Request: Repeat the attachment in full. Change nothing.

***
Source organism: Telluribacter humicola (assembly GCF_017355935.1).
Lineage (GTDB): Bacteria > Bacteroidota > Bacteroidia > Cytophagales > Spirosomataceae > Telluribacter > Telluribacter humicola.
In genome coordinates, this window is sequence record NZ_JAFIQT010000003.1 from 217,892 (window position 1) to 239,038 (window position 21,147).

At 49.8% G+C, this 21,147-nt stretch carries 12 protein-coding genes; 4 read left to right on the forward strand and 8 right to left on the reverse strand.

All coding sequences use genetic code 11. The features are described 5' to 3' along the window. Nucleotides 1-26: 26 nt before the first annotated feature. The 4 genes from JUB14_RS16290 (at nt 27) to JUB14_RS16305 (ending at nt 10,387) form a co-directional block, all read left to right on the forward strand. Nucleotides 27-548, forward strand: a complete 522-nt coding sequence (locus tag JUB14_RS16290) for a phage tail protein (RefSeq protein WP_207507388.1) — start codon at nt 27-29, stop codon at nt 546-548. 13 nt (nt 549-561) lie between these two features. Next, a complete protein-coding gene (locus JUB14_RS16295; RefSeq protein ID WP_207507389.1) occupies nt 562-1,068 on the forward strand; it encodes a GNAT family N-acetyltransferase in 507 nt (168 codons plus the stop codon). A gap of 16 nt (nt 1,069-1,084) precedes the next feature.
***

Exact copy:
Source organism: Telluribacter humicola (assembly GCF_017355935.1).
Lineage (GTDB): Bacteria > Bacteroidota > Bacteroidia > Cytophagales > Spirosomataceae > Telluribacter > Telluribacter humicola.
In genome coordinates, this window is sequence record NZ_JAFIQT010000003.1 from 217,892 (window position 1) to 239,038 (window position 21,147).

At 49.8% G+C, this 21,147-nt stretch carries 12 protein-coding genes; 4 read left to right on the forward strand and 8 right to left on the reverse strand.

All coding sequences use genetic code 11. The features are described 5' to 3' along the window. Nucleotides 1-26: 26 nt before the first annotated feature. The 4 genes from JUB14_RS16290 (at nt 27) to JUB14_RS16305 (ending at nt 10,387) form a co-directional block, all read left to right on the forward strand. Nucleotides 27-548, forward strand: a complete 522-nt coding sequence (locus tag JUB14_RS16290) for a phage tail protein (RefSeq protein WP_207507388.1) — start codon at nt 27-29, stop codon at nt 546-548. 13 nt (nt 549-561) lie between these two features. Next, a complete protein-coding gene (locus JUB14_RS16295; RefSeq protein ID WP_207507389.1) occupies nt 562-1,068 on the forward strand; it encodes a GNAT family N-acetyltransferase in 507 nt (168 codons plus the stop codon). A gap of 16 nt (nt 1,069-1,084) precedes the next feature.